Lamiaceae, also called Labiatae, is the mint
family of flowering plants.
The enlarged Lamiaceae family contains
about 239 genera and 6,900 to 7,200 species,
the largest family of the order Lamiales.
The family was established by De Jussieu in
1789 as the order Labiatae. The name
Labiatae alludes to the flowers typically
having petals fused into an upper and lower
lip, the flower thus having an open mouth!
Although Labiatae is an acceptable, alternate
name, botanists more often use Lamiaceae
after the genus Lamium.
The majority of the Family Lamiaceae are
annual or perennial herbs. The plants are
frequently aromatic in all parts and contain
volatile oils. The family includes many widely
used culinary herbs, such as basil, mint,
rosemary, sage, savory, marjoram, oregano,
thyme, lavender, and perilla. Some are
shrubs, trees, such as teak, or rarely, vines.
Philippine Diversity of the Family Lamiaceae
Internal and External Features
of the Taxa
Members of the family Lamiaceae are mostly
annual or perennial herbs or shrubs with opposite
leaves, when crushed the foliage usually emitting
various, mostly pleasant odors.
The stems are usually square, especially when
young, erect or procumbent (lying on the ground).
Life cycles of the herbaceous members may be
annular or perennial.
Stem of a member of
The leaves are opposite or whorled,
decussate and gland-dotted.
The leaves are often strongly aromatic due to
ethereal oils located in the glandular hairs.
The leaf blades are simple, rarely pinnately
lobed (Teucrium) or digitately compound
(Cedronella, Vitex), with entire or toothed
Flowers usually abundant and quite attractive,
with the sepals and corollas variously united.
Arranged in compact axillary cymes
(verticillasters) or are sometimes single in the
axils of the leaves. Sometimes the
inflorescences are congested as in
Usually zygomorphic, rarely actinomorphic.
Calyx 2-lipped or not and are usually
persistent with 5 teeth or lobes.
Corollas strongly 2-lipped (labiate, hence the
family name), rarely 1-lipped.
Stamens 2 or4(didynamous), epipetalous
Ovaries superior, deeply 4-lobed, rarely not,
with the style mostly arising from the middle of
the 4 lobes.
Fruit comprised of 4 nutlets, although some of
these are not maturing, each containing a
single seed. It may also be a drupe with 1-4
pyrenes, subtended by or enclosed within a
The outer surface of the nutlets may be
smooth or rugose (wrinkled). Occasionally the
nutlets are winged (Tinnea).
Number in parentheses
indicates number of genera.
The family is divided into several subfamilies and tribes of
which subfamily Nepetoideae has the most genera.
The largest genera are Salvia (900), Scutellaria (360),
Stachys (300), Plectranthus (300), Hyptis (280), Teucrium
(250), Vitex, (250) Thymus (220), and Nepeta (200).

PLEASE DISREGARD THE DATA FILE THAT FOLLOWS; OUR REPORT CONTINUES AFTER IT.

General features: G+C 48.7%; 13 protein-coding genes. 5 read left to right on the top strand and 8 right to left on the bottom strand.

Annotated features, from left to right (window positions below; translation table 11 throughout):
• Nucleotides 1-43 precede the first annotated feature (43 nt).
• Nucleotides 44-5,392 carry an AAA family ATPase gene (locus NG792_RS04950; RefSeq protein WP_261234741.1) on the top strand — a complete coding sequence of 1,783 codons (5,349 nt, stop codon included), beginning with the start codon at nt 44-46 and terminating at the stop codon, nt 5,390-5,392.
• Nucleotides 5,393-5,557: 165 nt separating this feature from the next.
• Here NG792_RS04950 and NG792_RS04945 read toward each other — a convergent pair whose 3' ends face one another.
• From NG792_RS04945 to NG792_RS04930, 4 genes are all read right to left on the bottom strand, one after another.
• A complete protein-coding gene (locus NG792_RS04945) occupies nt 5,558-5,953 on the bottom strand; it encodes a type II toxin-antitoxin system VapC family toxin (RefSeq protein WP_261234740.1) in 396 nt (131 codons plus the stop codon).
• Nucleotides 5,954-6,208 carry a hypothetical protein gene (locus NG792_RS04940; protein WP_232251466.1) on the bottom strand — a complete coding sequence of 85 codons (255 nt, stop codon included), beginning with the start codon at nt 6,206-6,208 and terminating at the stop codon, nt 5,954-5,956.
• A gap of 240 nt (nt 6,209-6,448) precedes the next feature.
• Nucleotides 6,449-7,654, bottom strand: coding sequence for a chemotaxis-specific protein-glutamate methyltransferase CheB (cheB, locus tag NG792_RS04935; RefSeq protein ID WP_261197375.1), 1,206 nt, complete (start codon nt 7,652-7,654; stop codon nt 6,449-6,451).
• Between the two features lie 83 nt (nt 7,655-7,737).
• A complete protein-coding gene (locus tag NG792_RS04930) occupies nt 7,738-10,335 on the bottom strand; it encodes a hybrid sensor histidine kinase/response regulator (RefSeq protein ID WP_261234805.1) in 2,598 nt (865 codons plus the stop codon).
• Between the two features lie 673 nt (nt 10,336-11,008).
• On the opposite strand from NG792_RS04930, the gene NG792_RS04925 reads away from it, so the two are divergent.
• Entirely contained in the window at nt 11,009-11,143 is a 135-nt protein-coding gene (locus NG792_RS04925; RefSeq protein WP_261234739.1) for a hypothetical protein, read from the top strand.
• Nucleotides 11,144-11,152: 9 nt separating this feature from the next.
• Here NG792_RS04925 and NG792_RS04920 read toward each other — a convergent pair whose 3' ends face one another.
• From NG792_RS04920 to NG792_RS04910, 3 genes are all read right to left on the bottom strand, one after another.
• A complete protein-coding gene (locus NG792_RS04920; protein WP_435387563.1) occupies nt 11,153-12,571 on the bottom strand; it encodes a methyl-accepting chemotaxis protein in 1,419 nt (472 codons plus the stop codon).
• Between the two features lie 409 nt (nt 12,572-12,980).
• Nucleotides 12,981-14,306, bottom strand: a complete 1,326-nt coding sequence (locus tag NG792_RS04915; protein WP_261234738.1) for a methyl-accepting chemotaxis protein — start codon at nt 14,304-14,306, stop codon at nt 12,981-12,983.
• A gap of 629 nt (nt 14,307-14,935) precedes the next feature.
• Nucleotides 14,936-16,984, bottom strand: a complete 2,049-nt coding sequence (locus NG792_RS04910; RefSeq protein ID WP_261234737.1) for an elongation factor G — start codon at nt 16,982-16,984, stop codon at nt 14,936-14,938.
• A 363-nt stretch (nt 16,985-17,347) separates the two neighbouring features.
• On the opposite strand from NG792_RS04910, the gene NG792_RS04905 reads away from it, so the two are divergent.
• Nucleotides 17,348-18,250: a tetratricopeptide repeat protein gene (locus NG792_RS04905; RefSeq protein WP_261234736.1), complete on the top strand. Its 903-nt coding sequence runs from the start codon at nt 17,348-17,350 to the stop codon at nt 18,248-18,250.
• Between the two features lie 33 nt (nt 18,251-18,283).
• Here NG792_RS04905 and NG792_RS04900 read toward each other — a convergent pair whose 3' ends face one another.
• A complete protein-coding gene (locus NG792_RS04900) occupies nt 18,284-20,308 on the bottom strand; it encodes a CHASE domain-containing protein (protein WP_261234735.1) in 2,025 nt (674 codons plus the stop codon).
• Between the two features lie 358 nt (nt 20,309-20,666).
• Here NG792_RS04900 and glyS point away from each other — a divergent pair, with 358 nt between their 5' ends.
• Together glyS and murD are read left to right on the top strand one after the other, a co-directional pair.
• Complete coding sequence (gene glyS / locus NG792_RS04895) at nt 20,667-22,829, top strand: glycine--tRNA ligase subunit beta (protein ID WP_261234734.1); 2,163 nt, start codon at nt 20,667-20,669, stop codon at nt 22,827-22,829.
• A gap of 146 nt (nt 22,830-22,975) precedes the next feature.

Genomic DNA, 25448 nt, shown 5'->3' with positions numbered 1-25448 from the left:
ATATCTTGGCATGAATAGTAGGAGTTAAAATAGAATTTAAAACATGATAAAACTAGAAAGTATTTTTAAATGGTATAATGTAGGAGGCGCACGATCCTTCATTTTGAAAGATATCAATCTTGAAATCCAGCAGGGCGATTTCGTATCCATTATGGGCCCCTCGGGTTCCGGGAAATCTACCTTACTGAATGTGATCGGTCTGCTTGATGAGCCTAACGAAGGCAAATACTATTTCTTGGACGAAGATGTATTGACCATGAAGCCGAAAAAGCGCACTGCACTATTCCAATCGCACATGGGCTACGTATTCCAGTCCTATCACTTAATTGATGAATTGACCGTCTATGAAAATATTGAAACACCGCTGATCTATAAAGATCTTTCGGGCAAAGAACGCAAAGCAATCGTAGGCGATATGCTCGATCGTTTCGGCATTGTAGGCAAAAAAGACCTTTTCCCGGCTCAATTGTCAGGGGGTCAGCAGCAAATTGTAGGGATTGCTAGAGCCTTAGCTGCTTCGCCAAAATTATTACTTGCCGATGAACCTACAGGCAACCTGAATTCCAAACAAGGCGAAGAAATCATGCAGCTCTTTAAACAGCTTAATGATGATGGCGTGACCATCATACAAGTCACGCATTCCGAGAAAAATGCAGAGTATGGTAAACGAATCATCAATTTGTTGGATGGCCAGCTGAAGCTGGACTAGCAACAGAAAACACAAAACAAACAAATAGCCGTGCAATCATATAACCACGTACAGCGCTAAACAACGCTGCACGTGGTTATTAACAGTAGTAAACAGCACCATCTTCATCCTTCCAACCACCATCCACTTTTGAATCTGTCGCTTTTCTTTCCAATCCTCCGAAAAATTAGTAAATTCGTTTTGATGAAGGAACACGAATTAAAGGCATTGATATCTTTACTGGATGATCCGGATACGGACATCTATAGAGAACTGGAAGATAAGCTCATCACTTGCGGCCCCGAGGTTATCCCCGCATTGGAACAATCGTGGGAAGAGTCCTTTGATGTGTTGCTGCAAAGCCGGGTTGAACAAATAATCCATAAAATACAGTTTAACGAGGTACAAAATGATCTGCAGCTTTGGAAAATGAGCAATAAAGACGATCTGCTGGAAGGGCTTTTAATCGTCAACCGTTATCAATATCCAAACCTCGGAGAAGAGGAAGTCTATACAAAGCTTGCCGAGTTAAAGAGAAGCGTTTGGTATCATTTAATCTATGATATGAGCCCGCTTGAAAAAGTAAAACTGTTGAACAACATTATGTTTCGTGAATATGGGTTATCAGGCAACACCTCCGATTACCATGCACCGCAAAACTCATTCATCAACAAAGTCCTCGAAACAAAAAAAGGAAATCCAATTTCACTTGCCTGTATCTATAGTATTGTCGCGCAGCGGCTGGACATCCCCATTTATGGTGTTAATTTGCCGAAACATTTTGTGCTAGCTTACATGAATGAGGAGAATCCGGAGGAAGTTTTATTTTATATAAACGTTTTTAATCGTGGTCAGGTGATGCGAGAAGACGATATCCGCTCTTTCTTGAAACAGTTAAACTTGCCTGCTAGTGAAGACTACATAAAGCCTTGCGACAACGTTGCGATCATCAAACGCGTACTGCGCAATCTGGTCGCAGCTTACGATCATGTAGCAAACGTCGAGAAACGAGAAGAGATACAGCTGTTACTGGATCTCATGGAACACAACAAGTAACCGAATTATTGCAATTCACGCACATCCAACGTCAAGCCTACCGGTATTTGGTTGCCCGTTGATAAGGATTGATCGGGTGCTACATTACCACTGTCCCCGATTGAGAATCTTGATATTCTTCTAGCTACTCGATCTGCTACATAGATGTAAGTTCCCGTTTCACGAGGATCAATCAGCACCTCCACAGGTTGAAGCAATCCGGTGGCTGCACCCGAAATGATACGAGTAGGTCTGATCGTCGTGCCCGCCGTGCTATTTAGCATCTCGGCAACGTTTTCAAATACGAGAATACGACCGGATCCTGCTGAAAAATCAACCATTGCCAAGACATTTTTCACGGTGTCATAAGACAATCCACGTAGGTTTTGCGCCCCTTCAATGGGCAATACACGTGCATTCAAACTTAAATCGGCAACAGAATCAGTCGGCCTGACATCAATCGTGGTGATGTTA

The Lamiaceae is closely related to the family
Verbenaceae. Several recent, phylogenetic studies have
shown that some genera classified in Verbenaceae
belong, however, in Lamiaceae, for example, Vitex and
Salvia is the largest
genus of the family,
representing ± 1,000
remarkably in their
Flowers of Salvia officinalis
List of Genera
Acanthomintha· Achyrospermum· Acinos ·
Acrocephalus· Acrotome· Acrymia· Adelosa·
Aegiphila· Aeollanthus · Agastache· Ajuga·
Ajugoides· Alajja· Alvesia· Amasonia·
Amethystea· Anisochilus· Anisomeles·
Archboldia · Asterohyptis· Ballota
World and Philippine Diversity
of the Taxa
The family has a cosmopolitan
distribution.The main centre of diversity is the
Mediterranean region to central Asia.
Members are found in tropical and temperate
About 60 genera with ± 980 species occur in
the Sub-Saharan African region (Klopper et
al. 2006). In South Africa, there are ± 255
species in 35 genera. The species occur
predominantly in the summer rainfall areas,
but are also found in the winter rainfall areas.
The habitats vary to a great extent. The
species inhabit not only dry, often rocky,
woodland or grassland, but also occur along
forest margins and in fynbos.
Specimen and observational data for Lamiaceae
from the Global Biodiversity Information Facility Network
P. cablin syn. P. patchouli
Native to Malaysia and the Philippines, Patchouli
is now cultivated in tropical and sub-tropical
regions around the world.
Patchouli has been used extensively in Asian
medicine, apperaring in the Chinese, Indian and
The oil is widely employed as a fragrance and, in
India, as an insect repellent. Patchouli is used in
herbal medicine in Asia as an aphrodisiac,
antidepressant and antiseptic.
It is also employed for headaches and fever.
Patchouli essential oil is used in aromatherapy
to treat skin complaints. It is thought to have a
regenerative effect on skin tone and to help clear
conditions such as eczema and acne. The oil
may also be used for varicose veins and
Native to the Philippines
Found in dipterocarp forests.
Native to the Philippines
Found in mossy forests